November 29, 2021

One KPMGer ‘Annoyed’ By New Enhancements to 401(k) Match and Pension Programs

I wanted to make a comment about KPMG’s new 401(k) rules. As a recent US hire, the changes annoyed me in some ways. Here’s why:

What the article (“Changes to KPMG’s 401(k) Contribution Policy Seem to Be Getting Positive Reviews”) didn’t mention or what your source material may have left out is that in addition to fortifying the 401(k) plan, reducing healthcare costs, and adding sick leave, the firm will be dropping the pension plan for all new hires hence forth (the plan will remain in place for those currently participating, except the annual credit is no longer given). Effectively those hired after June/July of this current year won’t be eligible.

That plan was worth an initial $7,000 credit after one year of service, in addition you would receive an annual credit worth 2.5% of base pay (pre-COVID anyway), and the total account was guaranteed a minimum annual return of 5%. Participation required no employee contribution and vested in full after three years of service.

All told based on my salary, I am missing out on no less then $2,000 of annual benefit just from the pension piece, even when factoring in the more robust 401(k) contribution. (I came up with $2,000 by amortizing the $7,000 initial credit over three years, adding in my 2.5% annual credit and adding the result of multiplying $7,000 by 5% for “market appreciation”). Anyway that number only goes up as my salary increases and the credit balance compounds. All told, over three years, I’m missing out on more than $6,000 of value.

Lastly, even though the new match is 6-8%, the only people eligible for anything more than 6% are those who are tenured for more then 10 years at the firm. So really the 8% is a disregarded value for a large majority of the firm and as long as it remains the norm to job hop. All told, looking at the metrics of what KPMG put out, everyone across the board is losing the equivalent of 2-4% of their base salaries in retirement benefits annually.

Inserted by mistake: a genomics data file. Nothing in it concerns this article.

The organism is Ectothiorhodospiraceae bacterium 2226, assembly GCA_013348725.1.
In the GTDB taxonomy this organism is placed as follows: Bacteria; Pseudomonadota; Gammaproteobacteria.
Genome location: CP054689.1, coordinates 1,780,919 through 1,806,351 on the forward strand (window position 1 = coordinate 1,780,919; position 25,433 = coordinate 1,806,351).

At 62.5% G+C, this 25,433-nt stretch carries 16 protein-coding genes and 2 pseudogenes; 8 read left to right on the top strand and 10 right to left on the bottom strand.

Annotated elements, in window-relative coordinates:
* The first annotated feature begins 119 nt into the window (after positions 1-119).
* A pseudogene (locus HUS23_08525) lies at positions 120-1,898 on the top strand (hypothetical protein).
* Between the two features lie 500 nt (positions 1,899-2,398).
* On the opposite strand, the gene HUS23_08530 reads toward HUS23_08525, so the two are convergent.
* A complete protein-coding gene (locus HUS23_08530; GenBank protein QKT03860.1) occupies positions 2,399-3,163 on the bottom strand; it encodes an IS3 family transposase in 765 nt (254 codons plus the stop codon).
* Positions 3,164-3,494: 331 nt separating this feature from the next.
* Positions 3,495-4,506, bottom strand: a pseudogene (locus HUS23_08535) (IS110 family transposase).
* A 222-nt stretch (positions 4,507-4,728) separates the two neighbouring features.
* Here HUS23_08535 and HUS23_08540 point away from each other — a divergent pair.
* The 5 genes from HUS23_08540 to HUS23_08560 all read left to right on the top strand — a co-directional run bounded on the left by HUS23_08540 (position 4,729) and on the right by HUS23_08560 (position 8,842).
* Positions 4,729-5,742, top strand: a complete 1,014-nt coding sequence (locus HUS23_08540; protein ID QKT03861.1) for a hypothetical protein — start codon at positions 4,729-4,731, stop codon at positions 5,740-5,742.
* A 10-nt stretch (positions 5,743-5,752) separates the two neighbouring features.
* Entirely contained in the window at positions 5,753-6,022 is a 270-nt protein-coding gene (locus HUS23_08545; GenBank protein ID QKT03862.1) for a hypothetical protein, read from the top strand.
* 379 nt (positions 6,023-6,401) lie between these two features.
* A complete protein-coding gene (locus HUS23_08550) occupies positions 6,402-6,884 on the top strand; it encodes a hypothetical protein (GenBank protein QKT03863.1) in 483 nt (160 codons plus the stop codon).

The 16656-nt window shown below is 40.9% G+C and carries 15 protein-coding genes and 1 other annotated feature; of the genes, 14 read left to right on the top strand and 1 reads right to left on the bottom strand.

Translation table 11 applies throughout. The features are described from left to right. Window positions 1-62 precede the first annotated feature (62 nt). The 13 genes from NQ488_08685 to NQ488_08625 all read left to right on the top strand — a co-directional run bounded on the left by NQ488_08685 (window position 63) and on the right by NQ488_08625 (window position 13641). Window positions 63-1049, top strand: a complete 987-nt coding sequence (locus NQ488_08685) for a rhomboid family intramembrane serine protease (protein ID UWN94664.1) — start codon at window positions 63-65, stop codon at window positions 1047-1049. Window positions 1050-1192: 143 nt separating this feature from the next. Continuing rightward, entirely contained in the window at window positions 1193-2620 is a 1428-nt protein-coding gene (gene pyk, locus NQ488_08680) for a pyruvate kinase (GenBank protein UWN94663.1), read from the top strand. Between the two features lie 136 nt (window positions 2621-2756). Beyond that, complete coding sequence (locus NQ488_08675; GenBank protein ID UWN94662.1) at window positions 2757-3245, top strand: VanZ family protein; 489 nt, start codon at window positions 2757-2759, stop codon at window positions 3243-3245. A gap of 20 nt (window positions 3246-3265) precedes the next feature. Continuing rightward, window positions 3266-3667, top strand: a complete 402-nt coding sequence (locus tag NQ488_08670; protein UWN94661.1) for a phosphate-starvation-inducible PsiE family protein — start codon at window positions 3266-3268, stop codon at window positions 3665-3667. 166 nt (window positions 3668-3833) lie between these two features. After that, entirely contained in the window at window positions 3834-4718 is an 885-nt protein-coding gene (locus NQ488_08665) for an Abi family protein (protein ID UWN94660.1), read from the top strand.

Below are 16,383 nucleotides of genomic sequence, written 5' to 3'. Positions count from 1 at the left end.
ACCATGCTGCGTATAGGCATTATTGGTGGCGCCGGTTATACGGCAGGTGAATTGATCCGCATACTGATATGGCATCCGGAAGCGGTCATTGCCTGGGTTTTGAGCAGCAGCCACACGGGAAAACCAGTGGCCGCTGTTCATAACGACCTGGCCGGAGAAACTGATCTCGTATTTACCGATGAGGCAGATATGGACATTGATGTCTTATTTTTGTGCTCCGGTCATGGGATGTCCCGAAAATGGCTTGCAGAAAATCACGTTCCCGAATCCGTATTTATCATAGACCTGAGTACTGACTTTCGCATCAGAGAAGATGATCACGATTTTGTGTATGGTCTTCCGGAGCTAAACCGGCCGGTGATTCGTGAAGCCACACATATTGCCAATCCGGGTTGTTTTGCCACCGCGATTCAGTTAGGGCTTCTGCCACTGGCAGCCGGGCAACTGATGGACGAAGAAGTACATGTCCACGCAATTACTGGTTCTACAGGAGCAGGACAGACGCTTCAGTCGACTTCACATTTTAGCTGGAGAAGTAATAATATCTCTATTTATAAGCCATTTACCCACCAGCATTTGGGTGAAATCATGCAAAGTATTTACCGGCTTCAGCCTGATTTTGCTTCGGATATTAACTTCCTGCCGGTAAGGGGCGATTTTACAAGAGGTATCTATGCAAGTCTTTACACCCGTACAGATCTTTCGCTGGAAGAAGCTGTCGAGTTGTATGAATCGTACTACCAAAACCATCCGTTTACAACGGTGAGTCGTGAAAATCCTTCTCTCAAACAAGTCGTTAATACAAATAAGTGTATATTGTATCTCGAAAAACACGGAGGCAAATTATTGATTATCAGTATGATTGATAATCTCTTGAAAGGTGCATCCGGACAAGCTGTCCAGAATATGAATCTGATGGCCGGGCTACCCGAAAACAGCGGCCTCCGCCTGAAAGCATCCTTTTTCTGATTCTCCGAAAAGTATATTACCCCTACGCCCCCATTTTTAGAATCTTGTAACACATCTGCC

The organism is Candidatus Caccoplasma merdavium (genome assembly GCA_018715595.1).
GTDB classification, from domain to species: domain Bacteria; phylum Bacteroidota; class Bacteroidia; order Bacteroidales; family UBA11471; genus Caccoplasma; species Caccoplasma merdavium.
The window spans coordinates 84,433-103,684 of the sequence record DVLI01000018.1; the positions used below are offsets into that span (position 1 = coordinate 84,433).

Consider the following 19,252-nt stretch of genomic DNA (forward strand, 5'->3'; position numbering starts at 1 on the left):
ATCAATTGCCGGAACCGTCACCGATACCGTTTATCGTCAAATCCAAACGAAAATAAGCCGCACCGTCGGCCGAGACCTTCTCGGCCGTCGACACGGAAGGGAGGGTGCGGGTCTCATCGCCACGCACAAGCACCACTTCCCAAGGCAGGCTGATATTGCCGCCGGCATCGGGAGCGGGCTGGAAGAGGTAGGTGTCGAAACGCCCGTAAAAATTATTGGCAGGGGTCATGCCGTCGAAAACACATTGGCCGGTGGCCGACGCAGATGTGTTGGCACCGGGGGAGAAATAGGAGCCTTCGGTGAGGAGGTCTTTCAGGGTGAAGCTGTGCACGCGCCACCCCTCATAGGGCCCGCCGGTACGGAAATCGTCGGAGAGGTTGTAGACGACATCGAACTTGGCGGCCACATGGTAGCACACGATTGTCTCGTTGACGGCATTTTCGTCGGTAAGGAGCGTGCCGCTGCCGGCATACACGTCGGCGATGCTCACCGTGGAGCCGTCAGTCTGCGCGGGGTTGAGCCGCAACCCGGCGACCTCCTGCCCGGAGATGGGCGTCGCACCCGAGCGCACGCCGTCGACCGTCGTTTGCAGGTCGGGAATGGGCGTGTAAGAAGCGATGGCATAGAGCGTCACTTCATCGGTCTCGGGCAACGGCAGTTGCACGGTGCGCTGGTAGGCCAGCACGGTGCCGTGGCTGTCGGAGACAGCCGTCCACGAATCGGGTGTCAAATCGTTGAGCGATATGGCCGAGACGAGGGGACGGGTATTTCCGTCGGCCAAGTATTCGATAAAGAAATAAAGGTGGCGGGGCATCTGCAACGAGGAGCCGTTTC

My only hope is that this means the lost value is reflected in base salaries. Because if I am not mistaken, KPMG has generally been slightly behind the other Big 4 in base pay on average.

Anonymous KPMG employee

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Changes to KPMG’s 401(k) Contribution Policy Seem to Be Getting Positive Reviews

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8 Comments

  1. Do you think KPMG will pay anything out on the pension when you reach retirement? I was with the firm for over 10 years (with about 15 years to go until retirement), and I think my chances of getting anything out of the firm is approaching zero.

      1. It will be solvent, they just won’t pay me anything. They’ll have some excuse like I never responded to some notice that they never sent me ten years earlier and that I forfeited all rights. I don’t believe anything the firm has to say.

        1. Spent 9 years there. They reduced the pension contribution from a means tested age rated plan after I was there 4 years or so and their contribution diminished for my last 5 years there. I had 100K in the plan when I left due to a RIF in 2012. I was 57 when I was Riff’d. You must take the pension payout at age 60 or roll it over when you leave. I opted to leave it in at a guaranteed 5% interest compounded YOY which amounted to a mandated payout of 115k. They sent me the papers and I received a check a month later, rolled it into a qualified plan that is now worth 220k. I believe the plan is solvent and protected by law. In 2009 they reduced the 401k contribution/match from 75 cents on the dollar to 25 cents and then back up after the economy recovered

          1. I left in 2015 and didn’t receive any paperwork or notice about anything. This is what I mean. I haven’t been offered anything and haven’t received a single mailing from KPMG since I left. I’m complete gone in their minds.

          2. “In 2009 they reduced the 401k contribution/match from 75 cents on the dollar to 25 cents and then back up after the economy recovered.”

            I was standing in the elevator bank in Atlanta when David Leiter literally laughed about this. I wanted to put my fist through his chest. He and Sam Mcgarr covered up so much misconduct until Leiter left for Chicago. Both of them knew about Trent Marek having sex with a subordinate.

  2. 18 year employee and the OP is spot on. The freeze on the pension is a significant reduction in my retirement planning. Not exactly a surprise though.

  3. This guy is too smart to be working at KPMG. He needs to move to Accenture or an investment bank.

Comments are closed.

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